#2: Florian Langa - Senior Creative at MullenLowe Profero in Bucharest



Florian and I studied together at the University of Amsterdam (2008-2009) where we both completed a Masters in European Communications Studies. I remember him as a creative -- and occasionally contrarian -- member of our class, someone who often brought a different perspective to the table. So I was keen to find out what he’s up to now. We spoke in mid-May, just before the Romanian government started to loosen the screws on a pretty hard-core approach to Covid-19 lock-down.


Florian has worked in Romania’s advertising industry for the past 13 years and is currently a senior creative at MullenLowe Profero, which is part of Bucharest based LoweGroup. Florian’s bread and butter is creating and developing digital advertising campaigns, which includes developing campaign concepts and assets, pitching presentations to clients and presenting the company at conferences. He also supervises and trains junior colleagues in the creative team.


The 15 people strong Bucharest team sit with a number of other companies in the Lowe group, which has around 200 people based in the city, covering everything from ad sales to experiential marketing. He enjoys his varied role and the office, which has an informal atmosphere with bi-monthly social events where people can relax and have a drink after the workday.

“It’s not anything like Mad Men, but it’s a nice culture.”


So what does Florian think Covid-19 will mean for the digital marketing industry? So far some clients have cut their budgets but compared to other areas of advertising things haven’t been too bad. People spend lots of time on digital platforms in times like these. But how might it impact the creative output?

“Even before the outbreak clients asked us to achieve as much as possible for as little as possible. TikTok is growing quickly, and with it there is more interest in live video, which is quite new for advertising and doesn’t require high production value. Lockdown also means that stock photos become more important since it’s not possible to organise shoots. People are now used to a new visual language that is more authentic and less polished, which might push down requirements for larger advertising campaigns as well.”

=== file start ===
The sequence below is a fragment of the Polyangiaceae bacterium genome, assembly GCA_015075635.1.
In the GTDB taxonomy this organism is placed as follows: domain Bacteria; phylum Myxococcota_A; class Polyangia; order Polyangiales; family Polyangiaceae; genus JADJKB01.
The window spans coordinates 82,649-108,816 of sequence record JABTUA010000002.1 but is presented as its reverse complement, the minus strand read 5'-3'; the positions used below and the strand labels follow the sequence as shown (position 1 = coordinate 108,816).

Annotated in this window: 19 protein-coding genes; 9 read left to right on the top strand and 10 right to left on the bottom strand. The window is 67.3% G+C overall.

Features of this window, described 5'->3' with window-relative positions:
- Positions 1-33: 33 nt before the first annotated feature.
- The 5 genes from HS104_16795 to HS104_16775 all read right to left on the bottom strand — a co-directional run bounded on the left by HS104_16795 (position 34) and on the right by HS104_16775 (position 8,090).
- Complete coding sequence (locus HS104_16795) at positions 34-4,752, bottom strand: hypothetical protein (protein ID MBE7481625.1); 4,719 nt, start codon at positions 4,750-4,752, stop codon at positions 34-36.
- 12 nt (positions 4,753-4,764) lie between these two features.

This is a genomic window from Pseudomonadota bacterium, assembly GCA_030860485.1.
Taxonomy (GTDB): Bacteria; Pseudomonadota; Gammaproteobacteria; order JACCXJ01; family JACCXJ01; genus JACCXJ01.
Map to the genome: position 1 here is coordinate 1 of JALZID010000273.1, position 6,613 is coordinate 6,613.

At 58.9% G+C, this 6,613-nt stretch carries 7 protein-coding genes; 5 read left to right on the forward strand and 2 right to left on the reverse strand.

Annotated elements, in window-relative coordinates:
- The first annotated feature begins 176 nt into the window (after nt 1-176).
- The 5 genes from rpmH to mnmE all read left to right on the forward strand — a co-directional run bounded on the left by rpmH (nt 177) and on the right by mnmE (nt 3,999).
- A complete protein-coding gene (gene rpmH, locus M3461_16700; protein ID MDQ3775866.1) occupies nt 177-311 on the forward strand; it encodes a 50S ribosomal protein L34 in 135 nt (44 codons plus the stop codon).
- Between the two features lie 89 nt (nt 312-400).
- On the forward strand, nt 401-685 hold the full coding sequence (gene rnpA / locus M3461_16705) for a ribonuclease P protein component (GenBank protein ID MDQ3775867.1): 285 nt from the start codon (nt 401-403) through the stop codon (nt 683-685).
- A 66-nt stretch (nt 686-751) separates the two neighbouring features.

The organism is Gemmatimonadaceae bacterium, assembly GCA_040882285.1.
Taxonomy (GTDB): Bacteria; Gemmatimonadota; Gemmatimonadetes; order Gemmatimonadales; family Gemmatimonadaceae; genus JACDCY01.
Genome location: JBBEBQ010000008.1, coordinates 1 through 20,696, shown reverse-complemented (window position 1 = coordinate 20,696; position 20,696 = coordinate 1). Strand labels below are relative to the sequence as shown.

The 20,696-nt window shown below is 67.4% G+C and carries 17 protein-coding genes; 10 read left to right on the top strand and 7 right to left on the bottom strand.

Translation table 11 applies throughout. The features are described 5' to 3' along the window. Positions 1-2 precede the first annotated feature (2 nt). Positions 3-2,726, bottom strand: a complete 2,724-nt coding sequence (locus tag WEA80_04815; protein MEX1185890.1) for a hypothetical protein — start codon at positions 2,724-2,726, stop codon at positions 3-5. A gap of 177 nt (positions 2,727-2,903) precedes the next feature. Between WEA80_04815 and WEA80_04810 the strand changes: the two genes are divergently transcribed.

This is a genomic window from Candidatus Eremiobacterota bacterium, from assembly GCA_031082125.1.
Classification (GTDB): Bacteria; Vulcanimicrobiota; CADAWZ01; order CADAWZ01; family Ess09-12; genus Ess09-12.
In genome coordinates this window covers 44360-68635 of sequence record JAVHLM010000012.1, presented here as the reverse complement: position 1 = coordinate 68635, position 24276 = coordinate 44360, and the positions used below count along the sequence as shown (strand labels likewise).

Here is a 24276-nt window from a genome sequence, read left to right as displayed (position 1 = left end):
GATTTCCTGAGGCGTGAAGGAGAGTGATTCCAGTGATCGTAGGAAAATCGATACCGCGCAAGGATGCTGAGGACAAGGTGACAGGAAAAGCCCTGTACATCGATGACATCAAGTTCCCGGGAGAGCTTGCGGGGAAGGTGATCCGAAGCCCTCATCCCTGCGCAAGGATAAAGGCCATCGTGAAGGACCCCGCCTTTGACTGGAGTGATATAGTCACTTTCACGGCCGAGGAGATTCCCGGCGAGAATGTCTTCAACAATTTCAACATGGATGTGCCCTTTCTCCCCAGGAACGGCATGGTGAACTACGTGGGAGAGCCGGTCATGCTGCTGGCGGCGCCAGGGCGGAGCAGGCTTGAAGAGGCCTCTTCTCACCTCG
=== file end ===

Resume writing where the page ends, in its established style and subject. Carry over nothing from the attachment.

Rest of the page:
He also wonders if the fact that people are now used to seeing people's homes on Zoom calls, and the difficulty for people and influencers to portray exclusive and highly editorialised lifestyles during lockdown, might signal a shift in tone towards realism in advertising.

“When everyone is on live video in their homes we come to understand that people are ´real´.”


Large disruptions provide creative opportunities and Florian mentions a recent pro bono campaign he was involved in where unsold billboards lead to a social distancing campaign to encourage people to stay home during the early part of the Covid-19 outbreak.

“We knew we had to look for opportunities in this period. A colleague from our media agency Initiative told us there was a lack of billboard advertising and suggested we use them for a public campaign. So we came up with a concept “if you can read this message you shouldn’t be here, but at home”. We turned it around from idea to execution in one week and as the billboards were installed the government enforced a national lockdown. It received lots of positive attention.”

Translated example of the pro bono campaign.


I was keen to understand if Romania is different in any way from other countries when it comes to digital marketing, but Florian pointed out that the industry in Bucharest is more international than people might assume.

“Since we are part of a global network I’m sometimes in meetings with colleagues in New York, London and Singapore and I wouldn’t say what we do is so different from those markets. Campaigns in London and New York are more focused on big data and agencies sometimes act more as business consultants, advising on strategy and product development. In Eastern Europe our work is more focused on the advertising campaigns. This can involve adapting global and regional campaign content, such as video commercials, but most often it means creating original content for social media, websites, newsletters and materials for in store promotions to name a few examples.”


What about the future? After 13 years in the advertising industry Florian is becoming increasingly interested in the gaming industry. Last year he even created his own game.

“It’s a choose-your-own-adventure type of game, reminiscent of 80’s text-based adventure games. There are no pretty visuals because I wanted to focus on the story and on presenting myself as a guide for the player. I don’t have coding skills and just started learning visual game builders, but I could be a narrative designer. That’s the person who creates the story, writes dialogue and shapes functional texts to give flavour to the game world. I would like to work with something where there is a more tangible output, something I can keep.”


To view (and play) Florian’s game, The Big Flu, click here. You can also follow him on LinkedIn, view his portfolio on Behance and view his photography on Instagram and Flickr.

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